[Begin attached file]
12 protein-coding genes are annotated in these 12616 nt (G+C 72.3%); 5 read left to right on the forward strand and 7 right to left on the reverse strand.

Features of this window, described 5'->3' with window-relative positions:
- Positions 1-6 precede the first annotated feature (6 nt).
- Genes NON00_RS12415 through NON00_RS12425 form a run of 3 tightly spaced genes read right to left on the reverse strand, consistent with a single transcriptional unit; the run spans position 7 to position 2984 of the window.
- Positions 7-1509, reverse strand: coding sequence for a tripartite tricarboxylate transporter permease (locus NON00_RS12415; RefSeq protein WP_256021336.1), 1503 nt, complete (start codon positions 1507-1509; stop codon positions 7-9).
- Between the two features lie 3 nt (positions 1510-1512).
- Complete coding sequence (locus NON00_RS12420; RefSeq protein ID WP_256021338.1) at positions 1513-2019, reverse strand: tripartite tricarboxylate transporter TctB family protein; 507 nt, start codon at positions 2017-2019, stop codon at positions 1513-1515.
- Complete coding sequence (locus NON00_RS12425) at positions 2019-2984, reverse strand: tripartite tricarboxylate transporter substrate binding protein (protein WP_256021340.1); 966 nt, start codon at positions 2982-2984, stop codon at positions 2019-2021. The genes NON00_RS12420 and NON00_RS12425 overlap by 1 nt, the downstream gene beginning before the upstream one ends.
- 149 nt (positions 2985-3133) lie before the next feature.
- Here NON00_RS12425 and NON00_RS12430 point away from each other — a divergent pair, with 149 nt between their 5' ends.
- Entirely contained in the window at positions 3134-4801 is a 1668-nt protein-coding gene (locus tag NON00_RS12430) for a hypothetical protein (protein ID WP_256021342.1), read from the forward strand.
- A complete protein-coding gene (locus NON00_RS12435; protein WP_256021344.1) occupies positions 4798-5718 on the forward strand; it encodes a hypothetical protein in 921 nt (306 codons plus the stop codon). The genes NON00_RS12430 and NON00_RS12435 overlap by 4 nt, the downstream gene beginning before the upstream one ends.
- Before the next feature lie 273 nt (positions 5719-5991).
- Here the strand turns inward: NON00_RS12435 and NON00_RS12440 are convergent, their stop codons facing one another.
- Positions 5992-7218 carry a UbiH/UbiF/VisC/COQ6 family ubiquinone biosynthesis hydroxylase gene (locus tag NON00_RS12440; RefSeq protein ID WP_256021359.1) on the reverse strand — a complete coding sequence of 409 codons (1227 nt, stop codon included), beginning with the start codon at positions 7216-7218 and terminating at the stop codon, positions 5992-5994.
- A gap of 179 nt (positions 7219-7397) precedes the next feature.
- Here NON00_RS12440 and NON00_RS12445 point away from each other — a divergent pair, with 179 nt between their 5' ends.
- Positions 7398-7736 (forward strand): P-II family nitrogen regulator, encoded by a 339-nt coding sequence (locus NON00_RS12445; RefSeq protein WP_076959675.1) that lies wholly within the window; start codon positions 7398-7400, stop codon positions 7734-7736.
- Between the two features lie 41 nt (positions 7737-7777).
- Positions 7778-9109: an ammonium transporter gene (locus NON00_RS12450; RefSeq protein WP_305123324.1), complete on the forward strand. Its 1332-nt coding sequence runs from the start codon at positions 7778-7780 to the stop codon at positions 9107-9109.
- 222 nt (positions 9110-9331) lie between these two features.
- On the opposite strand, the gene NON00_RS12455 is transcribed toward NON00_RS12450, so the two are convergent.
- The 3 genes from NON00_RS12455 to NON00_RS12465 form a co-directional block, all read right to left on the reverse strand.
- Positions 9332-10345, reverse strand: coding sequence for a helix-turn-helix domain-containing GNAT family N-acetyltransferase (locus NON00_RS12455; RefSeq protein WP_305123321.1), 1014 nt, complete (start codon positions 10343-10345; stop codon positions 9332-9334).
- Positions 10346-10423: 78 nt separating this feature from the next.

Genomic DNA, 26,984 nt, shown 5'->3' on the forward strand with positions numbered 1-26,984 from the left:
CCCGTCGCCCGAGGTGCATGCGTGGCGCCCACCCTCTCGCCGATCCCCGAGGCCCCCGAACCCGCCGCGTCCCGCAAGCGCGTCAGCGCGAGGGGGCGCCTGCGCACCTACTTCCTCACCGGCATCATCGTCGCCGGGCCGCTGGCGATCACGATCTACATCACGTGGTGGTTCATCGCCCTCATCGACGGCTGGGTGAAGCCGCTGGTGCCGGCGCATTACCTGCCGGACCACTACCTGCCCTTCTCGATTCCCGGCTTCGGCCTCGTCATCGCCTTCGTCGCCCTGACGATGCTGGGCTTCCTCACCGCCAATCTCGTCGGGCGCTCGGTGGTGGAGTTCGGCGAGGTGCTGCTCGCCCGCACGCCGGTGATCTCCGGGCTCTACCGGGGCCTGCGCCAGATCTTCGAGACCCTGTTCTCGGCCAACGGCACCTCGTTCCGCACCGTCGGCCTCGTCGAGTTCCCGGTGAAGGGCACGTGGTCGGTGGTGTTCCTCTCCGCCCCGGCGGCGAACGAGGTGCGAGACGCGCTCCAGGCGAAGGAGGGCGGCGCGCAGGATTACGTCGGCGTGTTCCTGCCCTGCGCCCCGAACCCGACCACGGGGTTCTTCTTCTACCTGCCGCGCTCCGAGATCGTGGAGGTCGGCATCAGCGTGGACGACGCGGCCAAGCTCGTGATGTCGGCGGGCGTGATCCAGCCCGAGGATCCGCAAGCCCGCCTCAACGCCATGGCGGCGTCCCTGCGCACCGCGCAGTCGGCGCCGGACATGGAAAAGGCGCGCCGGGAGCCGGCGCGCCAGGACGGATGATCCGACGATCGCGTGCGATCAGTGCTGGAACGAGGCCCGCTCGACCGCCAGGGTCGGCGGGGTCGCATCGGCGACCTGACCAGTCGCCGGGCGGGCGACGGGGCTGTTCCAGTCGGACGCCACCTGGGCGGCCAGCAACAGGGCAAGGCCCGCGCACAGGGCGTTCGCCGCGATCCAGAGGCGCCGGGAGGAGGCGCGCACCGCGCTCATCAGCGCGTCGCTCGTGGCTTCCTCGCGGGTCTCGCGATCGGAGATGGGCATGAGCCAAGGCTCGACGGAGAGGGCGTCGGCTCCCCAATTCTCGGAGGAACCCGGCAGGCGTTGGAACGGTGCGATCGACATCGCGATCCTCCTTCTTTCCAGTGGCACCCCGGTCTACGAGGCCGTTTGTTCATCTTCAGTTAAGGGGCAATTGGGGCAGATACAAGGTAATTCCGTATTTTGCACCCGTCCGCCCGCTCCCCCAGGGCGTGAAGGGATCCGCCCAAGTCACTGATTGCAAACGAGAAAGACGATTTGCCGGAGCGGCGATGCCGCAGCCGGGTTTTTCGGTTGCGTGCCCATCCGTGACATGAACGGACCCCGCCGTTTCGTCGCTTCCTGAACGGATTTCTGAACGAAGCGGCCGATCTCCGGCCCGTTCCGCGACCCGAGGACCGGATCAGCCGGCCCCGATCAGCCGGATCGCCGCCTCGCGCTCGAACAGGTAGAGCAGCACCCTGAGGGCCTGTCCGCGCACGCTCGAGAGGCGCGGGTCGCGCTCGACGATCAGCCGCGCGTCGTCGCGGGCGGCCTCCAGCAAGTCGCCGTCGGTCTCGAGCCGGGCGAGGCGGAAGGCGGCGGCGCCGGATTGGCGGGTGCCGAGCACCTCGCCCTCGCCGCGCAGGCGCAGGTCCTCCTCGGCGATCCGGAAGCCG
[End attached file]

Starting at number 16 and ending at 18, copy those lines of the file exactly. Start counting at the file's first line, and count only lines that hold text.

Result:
- A gap of 179 nt (positions 7219-7397) precedes the next feature.
- Here NON00_RS12440 and NON00_RS12445 point away from each other — a divergent pair, with 179 nt between their 5' ends.
- Positions 7398-7736 (forward strand): P-II family nitrogen regulator, encoded by a 339-nt coding sequence (locus NON00_RS12445; RefSeq protein WP_076959675.1) that lies wholly within the window; start codon positions 7398-7400, stop codon positions 7734-7736.